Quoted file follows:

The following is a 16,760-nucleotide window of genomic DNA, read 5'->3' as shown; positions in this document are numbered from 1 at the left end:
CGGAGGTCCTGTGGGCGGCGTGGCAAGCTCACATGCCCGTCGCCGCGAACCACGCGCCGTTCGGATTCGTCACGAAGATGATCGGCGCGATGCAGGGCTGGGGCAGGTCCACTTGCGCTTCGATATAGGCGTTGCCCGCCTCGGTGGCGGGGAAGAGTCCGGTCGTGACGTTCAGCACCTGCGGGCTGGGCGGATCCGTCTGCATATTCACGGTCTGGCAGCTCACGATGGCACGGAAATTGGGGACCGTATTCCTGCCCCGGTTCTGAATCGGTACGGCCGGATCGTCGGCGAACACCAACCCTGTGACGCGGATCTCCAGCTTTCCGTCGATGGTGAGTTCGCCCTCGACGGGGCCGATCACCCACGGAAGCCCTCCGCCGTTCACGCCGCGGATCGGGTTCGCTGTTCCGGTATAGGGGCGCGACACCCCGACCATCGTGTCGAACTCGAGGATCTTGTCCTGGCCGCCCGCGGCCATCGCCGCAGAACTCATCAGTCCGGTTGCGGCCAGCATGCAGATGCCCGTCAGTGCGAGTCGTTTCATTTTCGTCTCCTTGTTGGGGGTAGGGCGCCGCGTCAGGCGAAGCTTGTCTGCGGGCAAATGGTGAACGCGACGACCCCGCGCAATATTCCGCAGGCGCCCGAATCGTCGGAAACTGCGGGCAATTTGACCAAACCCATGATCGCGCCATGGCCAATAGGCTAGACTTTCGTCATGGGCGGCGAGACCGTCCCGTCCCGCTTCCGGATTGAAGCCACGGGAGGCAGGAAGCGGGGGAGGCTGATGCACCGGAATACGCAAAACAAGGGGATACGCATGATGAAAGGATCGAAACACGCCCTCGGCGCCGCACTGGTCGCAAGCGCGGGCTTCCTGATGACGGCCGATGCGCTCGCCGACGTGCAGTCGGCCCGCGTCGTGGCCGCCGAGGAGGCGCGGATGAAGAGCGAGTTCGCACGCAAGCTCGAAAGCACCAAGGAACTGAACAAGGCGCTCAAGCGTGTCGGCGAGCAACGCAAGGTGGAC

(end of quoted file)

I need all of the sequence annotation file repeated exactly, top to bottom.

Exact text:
The following is a 16,760-nucleotide window of genomic DNA, read 5'->3' as shown; positions in this document are numbered from 1 at the left end:
CGGAGGTCCTGTGGGCGGCGTGGCAAGCTCACATGCCCGTCGCCGCGAACCACGCGCCGTTCGGATTCGTCACGAAGATGATCGGCGCGATGCAGGGCTGGGGCAGGTCCACTTGCGCTTCGATATAGGCGTTGCCCGCCTCGGTGGCGGGGAAGAGTCCGGTCGTGACGTTCAGCACCTGCGGGCTGGGCGGATCCGTCTGCATATTCACGGTCTGGCAGCTCACGATGGCACGGAAATTGGGGACCGTATTCCTGCCCCGGTTCTGAATCGGTACGGCCGGATCGTCGGCGAACACCAACCCTGTGACGCGGATCTCCAGCTTTCCGTCGATGGTGAGTTCGCCCTCGACGGGGCCGATCACCCACGGAAGCCCTCCGCCGTTCACGCCGCGGATCGGGTTCGCTGTTCCGGTATAGGGGCGCGACACCCCGACCATCGTGTCGAACTCGAGGATCTTGTCCTGGCCGCCCGCGGCCATCGCCGCAGAACTCATCAGTCCGGTTGCGGCCAGCATGCAGATGCCCGTCAGTGCGAGTCGTTTCATTTTCGTCTCCTTGTTGGGGGTAGGGCGCCGCGTCAGGCGAAGCTTGTCTGCGGGCAAATGGTGAACGCGACGACCCCGCGCAATATTCCGCAGGCGCCCGAATCGTCGGAAACTGCGGGCAATTTGACCAAACCCATGATCGCGCCATGGCCAATAGGCTAGACTTTCGTCATGGGCGGCGAGACCGTCCCGTCCCGCTTCCGGATTGAAGCCACGGGAGGCAGGAAGCGGGGGAGGCTGATGCACCGGAATACGCAAAACAAGGGGATACGCATGATGAAAGGATCGAAACACGCCCTCGGCGCCGCACTGGTCGCAAGCGCGGGCTTCCTGATGACGGCCGATGCGCTCGCCGACGTGCAGTCGGCCCGCGTCGTGGCCGCCGAGGAGGCGCGGATGAAGAGCGAGTTCGCACGCAAGCTCGAAAGCACCAAGGAACTGAACAAGGCGCTCAAGCGTGTCGGCGAGCAACGCAAGGTGGAC